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Customer Blames Store For Selling Him Gift Cards Related To A Scam After He Lied To Cashier

MONTANA – "This irresponsibility and lack of accountability should not stand!" exclaims recent scam victim Harold Movemoney. "Something must be done about this!"

Harold had been involved in a recent tech support refund scam in which the scammer posed as an anti-virus software company. They gained access to Harold's online banking and fooled him into thinking they provided him an overpayment by moving his own money from account to account.

The scammer then convinced him that the only way to satisfy the overpayment was to buy gift cards at a nearby drug store. In denominations of $500, he bought 4 cards. When asked what they were for, he responded that they were being bought as gifts to his four grandchildren. This, the scammer had said, would avoid any suspicion of a scam. Ironically, it was part of the scam.

A few days after this, Harold was contacted by the scammer and the circus started again. This time around he figured it out, reviewing his bank accounts and finding that a missing $2,000 was from a transfer the same day he talked to the guy on the phone.

"Why didn't the store stop me from buying those cards? I mean, who buys $500 gift cards for their grandkids in April? They should have figured out that I was lying!" Harold has launched a series of complaints against the organizations he interacted with to facilitate the scam. The drug store is at the top of that list for not discovering his lie and keeping him from purchasing the cards.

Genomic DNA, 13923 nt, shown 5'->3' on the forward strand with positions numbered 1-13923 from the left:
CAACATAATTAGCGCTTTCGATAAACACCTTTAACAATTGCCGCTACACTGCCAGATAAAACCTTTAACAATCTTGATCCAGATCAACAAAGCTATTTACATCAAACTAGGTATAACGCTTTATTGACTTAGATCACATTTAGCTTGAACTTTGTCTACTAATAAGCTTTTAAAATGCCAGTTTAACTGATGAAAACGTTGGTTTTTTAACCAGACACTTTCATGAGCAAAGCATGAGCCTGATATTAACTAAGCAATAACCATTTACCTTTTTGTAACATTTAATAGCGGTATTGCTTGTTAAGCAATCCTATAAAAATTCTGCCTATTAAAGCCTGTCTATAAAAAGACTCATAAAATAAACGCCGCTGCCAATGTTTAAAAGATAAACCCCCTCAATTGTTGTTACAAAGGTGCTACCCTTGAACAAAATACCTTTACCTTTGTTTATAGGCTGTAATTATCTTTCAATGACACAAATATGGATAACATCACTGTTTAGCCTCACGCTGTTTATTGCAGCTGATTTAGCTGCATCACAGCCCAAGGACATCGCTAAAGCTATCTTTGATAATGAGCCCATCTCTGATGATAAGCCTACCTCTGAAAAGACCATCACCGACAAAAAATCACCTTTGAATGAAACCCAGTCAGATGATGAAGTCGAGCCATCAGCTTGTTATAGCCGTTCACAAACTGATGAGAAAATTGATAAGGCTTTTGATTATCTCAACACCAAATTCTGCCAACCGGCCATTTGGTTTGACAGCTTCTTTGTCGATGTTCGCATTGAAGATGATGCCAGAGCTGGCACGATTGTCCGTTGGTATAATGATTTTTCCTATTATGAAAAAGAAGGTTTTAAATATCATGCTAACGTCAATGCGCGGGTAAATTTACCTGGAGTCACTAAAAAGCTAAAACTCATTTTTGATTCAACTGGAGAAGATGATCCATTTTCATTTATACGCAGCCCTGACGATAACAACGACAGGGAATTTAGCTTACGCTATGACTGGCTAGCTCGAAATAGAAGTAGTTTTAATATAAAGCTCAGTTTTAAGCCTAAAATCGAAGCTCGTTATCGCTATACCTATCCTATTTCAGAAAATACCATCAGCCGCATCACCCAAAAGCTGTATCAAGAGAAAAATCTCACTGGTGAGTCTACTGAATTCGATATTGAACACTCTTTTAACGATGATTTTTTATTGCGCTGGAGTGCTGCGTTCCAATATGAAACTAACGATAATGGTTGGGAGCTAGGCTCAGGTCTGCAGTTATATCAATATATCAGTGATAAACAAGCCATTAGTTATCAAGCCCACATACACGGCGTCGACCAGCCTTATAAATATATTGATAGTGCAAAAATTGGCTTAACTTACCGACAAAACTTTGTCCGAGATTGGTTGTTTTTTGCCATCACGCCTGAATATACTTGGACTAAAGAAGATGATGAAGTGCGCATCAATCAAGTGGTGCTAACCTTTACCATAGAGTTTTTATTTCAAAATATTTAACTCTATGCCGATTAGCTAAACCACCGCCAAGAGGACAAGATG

The Need For Lie Detectors

Harold's proposed solution to all of this is that the drug store chain should implement a lie detector test for individuals purchasing high denomination gift cards. This detection device would emit a loud ping if the customer was lying. The cashier could then discover the scam and stop the transaction. Needless to say, Harold's idea isn't exactly welcomed by the drug store chain's management.

"Our store employees are supposed to ask questions when selling these cards," comments Risk Manager Moira Schmidt. "We have seen a lot of people negatively impacted by these schemes. Adding a lie detector to question our customers isn't the way to go here. Perhaps consumers need to be more cognizant of the risks, especially when put in a position to lie. That should be a red flag to someone. If our cashiers would have known the real reason why Mr. Movemoney was buying the gift cards, they would have been able to stop the scam."

In Reality, Something Must Be Done About This

Blame can be spread like peanut butter in many of these scenarios. More importantly, so can the responsibility and accountability in stopping it. This is where the focus should lie. Everyone should play a role, with the consumer at the center. After all, they are communicating with the scammer. Training and education can help, but in many cases, it has to be during participation in the scheme. Something has to snap the potential victim out of the scammy fog that incircles them. This creates challenges for the entities the victim interacts with. It is also one of the things that many anti-fraud professionals are tasked with.

The glorification of fraud and radicalization of people to commit it is another dilemma. Those desensitized to the crime can ignore the impact to the victim and continue scamming and stealing, calling it easy money (or what they will). Stacks of cash might look impressive on social media, but it isn't when you consider the means of obtaining it. The criminal may have been creative or crafty, but they have produced nothing of lasting value and nothing they can be proud of or call their own. Convincing them and future scammers of this may be the biggest challenge to those fighting against fraud today because you must change a culture whose moral compass isn’t pointing North.

As for Harold Movemoney, he is unfortunately out thousands of dollars. And while he may blame others for falling victim to the scheme, he as a consumer holds some of the responsibility in not recognizing the risks and red flags of what he was being asked to do. This is not the same thing as victim blaming which shifts the blame from the suspect to the victim. It is a reality of the world we now live in, that you have to be careful and know the risks of interacting with people, especially when that interaction is predicated on something of value.


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